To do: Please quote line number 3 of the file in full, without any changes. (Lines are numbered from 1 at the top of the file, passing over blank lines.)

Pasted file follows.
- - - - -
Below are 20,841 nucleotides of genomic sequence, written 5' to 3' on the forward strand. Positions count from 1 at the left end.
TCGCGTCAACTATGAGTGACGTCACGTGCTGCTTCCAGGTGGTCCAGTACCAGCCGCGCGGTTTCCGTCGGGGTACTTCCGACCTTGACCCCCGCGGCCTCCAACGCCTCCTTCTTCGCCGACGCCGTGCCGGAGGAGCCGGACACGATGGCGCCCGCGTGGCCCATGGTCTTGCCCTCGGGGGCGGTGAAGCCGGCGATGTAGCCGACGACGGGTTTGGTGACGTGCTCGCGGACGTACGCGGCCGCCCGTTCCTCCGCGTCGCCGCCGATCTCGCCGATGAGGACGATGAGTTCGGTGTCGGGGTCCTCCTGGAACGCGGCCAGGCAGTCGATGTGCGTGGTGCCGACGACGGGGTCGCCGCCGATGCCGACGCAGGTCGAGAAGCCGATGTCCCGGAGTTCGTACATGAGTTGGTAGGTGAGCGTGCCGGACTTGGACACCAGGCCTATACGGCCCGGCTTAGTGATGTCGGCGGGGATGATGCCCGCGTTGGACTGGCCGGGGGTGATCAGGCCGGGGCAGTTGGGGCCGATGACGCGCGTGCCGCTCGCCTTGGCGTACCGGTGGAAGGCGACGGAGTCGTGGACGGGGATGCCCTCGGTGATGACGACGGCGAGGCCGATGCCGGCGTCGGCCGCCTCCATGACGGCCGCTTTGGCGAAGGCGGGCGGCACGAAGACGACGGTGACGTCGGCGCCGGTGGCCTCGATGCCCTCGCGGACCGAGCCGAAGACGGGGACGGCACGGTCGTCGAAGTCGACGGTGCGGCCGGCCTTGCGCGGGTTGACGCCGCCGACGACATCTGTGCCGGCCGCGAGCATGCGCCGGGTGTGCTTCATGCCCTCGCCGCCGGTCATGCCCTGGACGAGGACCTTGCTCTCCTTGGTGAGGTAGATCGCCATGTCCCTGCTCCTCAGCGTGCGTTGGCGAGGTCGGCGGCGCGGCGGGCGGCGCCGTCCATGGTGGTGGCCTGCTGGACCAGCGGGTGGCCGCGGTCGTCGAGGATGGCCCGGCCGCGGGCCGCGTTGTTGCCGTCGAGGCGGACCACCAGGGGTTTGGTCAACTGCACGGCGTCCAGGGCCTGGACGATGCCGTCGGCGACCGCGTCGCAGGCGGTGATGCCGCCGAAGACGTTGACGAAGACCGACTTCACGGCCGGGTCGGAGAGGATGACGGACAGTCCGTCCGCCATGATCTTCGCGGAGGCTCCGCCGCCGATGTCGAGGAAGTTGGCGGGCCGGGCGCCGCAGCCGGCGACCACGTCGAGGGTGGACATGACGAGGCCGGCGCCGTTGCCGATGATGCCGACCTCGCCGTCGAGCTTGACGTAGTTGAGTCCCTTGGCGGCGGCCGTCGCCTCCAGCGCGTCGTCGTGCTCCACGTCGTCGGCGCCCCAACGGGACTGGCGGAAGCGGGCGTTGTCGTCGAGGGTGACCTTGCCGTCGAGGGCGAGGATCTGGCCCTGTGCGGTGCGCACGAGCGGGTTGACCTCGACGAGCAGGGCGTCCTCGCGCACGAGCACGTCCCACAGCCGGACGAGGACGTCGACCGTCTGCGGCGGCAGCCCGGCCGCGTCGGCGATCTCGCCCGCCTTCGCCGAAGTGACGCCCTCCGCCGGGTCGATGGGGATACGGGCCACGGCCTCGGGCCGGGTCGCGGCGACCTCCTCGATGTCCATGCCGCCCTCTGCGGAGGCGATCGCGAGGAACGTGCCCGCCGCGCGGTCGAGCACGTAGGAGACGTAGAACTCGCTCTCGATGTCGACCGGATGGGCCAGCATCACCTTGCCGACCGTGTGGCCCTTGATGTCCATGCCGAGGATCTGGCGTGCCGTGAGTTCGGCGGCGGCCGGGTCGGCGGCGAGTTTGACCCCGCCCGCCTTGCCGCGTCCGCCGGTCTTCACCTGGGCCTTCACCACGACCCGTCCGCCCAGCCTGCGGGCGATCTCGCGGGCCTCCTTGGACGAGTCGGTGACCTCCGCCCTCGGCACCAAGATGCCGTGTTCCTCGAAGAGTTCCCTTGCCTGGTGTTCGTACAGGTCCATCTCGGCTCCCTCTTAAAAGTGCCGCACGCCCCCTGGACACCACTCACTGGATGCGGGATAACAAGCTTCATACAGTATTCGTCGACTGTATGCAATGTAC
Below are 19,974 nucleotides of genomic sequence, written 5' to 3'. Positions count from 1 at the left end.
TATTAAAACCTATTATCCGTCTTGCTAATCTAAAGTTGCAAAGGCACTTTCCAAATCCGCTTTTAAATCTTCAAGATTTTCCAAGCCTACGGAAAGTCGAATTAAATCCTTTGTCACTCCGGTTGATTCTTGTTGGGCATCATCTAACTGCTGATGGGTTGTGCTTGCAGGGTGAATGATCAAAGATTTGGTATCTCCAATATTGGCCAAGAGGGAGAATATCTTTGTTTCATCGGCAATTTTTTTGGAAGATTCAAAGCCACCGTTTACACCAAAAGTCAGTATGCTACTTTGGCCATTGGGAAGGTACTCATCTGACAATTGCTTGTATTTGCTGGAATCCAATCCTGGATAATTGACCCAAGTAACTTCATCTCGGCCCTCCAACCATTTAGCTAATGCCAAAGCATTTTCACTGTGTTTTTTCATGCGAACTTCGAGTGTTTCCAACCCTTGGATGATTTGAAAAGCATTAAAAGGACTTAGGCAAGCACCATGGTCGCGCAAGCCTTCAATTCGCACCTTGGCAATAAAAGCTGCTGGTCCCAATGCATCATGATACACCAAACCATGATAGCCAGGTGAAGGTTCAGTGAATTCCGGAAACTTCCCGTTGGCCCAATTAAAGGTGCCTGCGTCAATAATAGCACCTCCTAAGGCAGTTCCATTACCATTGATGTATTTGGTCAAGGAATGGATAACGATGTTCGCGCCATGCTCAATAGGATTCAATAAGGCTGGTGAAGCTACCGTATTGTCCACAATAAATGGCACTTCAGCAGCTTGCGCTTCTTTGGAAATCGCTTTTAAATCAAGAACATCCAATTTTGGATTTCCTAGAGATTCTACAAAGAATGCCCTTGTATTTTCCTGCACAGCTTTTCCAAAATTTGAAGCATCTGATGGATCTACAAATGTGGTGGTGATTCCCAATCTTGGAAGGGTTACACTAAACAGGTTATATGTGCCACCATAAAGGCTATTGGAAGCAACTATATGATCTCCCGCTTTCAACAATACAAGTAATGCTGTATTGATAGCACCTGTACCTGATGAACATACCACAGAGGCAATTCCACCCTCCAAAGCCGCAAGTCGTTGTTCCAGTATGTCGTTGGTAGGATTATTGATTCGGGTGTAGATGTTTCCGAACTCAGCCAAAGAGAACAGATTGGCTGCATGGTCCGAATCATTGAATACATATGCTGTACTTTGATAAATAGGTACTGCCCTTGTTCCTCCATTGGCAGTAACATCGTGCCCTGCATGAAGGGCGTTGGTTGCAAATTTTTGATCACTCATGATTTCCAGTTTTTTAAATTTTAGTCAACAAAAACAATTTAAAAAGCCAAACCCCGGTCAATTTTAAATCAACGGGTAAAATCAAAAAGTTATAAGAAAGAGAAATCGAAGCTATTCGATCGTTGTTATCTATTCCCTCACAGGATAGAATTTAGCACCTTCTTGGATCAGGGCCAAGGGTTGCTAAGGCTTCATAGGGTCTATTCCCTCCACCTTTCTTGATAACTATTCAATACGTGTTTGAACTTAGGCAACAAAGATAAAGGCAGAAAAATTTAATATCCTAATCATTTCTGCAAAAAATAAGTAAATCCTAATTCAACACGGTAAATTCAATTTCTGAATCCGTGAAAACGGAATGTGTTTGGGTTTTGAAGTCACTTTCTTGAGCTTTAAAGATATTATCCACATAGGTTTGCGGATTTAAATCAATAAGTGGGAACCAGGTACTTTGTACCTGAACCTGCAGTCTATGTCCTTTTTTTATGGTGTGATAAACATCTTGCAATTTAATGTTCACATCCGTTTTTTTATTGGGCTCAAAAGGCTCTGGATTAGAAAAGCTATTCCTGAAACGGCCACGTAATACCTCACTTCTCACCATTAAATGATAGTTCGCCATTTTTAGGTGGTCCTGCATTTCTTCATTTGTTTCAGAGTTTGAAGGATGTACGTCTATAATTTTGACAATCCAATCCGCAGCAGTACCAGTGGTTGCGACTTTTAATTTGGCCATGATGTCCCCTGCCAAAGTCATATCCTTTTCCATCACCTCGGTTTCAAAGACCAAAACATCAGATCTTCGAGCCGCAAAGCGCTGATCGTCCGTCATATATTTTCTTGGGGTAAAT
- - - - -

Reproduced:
Below are 19,974 nucleotides of genomic sequence, written 5' to 3'. Positions count from 1 at the left end.